For the first four years of our married life, my wife and I lived in a cramped flat in the roof of a big old converted house in west London. In summer it was like an oven, the large Velux windows in the sloping walls magnifying the heat of the sun like a greenhouse. In winter, the roof leaked, collecting a reservoir of water between the felt tiles and the plasterboard ceiling above us. It was no dream dwelling, but it was home and we were content through those years. Only, one thing was missing.

To compensate for our lack of garden, we teamed up with friends who lived a fifteen minute walk from our flat and together rented an allotment, which we shared for three years until they emigrated. When we started, we were the joke of the other allotment holders, because the only tools we possessed were a screwdriver and a hammer. The screwdriver, it turned out, was quite an effective tool for eking out the dandelions on the plot; the only problem was there were about five thousand of them. Over the months that followed, we gradually established a set of garden tools, built ourselves a shed and began to establish a garden retreat for our two flat-bound families.

When we began thinking about buying a house, it soon became clear that there was no way we would be able to afford anything in London, without both of us surrendering to the world of full-time employment for the rest of our lives. Much is made of a woman’s right to work, but the reality of life in London is that she has to work if there is to be secure shelter above her head at night. We had no choice then but to look for a place away from the urban sprawl of our capital city and consider one of its satellites instead.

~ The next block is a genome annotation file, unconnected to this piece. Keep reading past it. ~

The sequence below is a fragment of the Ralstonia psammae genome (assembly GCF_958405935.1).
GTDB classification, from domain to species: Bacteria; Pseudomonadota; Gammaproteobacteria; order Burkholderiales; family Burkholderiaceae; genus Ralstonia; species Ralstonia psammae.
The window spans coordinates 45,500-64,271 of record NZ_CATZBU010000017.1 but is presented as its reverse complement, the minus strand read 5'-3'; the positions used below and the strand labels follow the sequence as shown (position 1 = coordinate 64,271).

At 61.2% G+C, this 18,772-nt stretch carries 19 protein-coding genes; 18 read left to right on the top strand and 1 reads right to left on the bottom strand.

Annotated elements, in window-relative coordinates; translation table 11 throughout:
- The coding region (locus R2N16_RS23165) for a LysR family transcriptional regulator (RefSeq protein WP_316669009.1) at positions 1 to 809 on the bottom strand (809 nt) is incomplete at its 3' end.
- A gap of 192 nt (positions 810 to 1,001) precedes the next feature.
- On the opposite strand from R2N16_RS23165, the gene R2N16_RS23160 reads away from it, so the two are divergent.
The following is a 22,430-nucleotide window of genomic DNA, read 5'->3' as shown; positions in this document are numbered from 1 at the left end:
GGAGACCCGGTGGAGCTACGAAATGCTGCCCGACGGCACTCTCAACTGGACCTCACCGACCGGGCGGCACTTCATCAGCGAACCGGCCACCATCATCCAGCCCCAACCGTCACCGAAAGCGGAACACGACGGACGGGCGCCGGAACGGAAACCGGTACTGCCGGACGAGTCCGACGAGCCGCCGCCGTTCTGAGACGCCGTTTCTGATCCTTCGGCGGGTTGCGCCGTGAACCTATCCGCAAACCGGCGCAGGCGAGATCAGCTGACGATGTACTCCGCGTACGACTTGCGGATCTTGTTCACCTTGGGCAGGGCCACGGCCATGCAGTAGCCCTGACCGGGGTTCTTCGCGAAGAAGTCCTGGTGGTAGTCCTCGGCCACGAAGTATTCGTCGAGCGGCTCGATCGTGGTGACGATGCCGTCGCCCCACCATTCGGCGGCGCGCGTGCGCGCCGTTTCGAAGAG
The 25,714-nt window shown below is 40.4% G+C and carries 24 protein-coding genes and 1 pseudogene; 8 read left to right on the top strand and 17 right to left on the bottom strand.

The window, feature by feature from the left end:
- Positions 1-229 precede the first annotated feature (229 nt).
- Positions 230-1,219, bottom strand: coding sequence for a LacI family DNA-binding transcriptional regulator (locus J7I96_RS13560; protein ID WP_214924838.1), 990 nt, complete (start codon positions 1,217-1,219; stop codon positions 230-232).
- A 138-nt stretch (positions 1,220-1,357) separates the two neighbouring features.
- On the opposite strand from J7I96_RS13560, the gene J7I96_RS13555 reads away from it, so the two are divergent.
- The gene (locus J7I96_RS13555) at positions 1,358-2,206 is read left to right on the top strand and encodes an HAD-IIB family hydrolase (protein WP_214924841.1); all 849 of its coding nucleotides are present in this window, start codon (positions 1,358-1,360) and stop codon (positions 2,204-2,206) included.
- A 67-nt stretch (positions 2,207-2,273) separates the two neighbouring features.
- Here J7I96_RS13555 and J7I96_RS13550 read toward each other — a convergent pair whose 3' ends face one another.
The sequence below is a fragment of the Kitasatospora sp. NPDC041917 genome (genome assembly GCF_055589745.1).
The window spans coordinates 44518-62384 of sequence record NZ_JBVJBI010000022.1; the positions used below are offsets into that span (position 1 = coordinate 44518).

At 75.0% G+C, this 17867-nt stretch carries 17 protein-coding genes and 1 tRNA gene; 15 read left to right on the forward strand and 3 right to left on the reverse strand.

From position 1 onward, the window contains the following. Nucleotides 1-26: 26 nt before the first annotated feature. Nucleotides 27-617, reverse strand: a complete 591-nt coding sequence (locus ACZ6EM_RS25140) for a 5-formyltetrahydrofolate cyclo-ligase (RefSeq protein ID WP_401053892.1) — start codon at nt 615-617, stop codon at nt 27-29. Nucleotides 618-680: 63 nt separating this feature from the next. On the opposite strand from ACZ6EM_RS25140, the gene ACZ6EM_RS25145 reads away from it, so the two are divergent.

We found our little market town almost by accident — or by divine decree, if you will.  We were on our way to view some properties in a large town further north, when all of a sudden I had an urge to veer off down a country lane at the sight of a single signpost. Arriving in the town, we stopped at a newsagents, bought a map and asked the shopkeeper if there was a mosque in the vicinity. He thought there was and suggested some directions. Not only was there a mosque, we were soon to learn, but the Muslim community of the town was on the verge of completing a new, purpose-built place of worship. That was enough for us, I suppose, in our naive state of the time that did not distinguish between types of mosques and types of Muslims.

From then on, we settled for looking for a house here, our driving criteria being that the house we bought would have a garden. And soon enough we found the place. The house wasn’t up to much: it was run down, had no central heating or double-glazing, and was far from the house of my dreams; but its garden somehow won our heart. From this alone I concluded that there must be a reason why the Qur’an uses the imagery of the garden to appeal to man’s natural inclinations.  This garden offered privacy, a place to retreat to, character and a view over fields on the opposite side of the valley. Even in midwinter, in the dampness and darkness, and the chilly cold, it convinced us that this would be our home.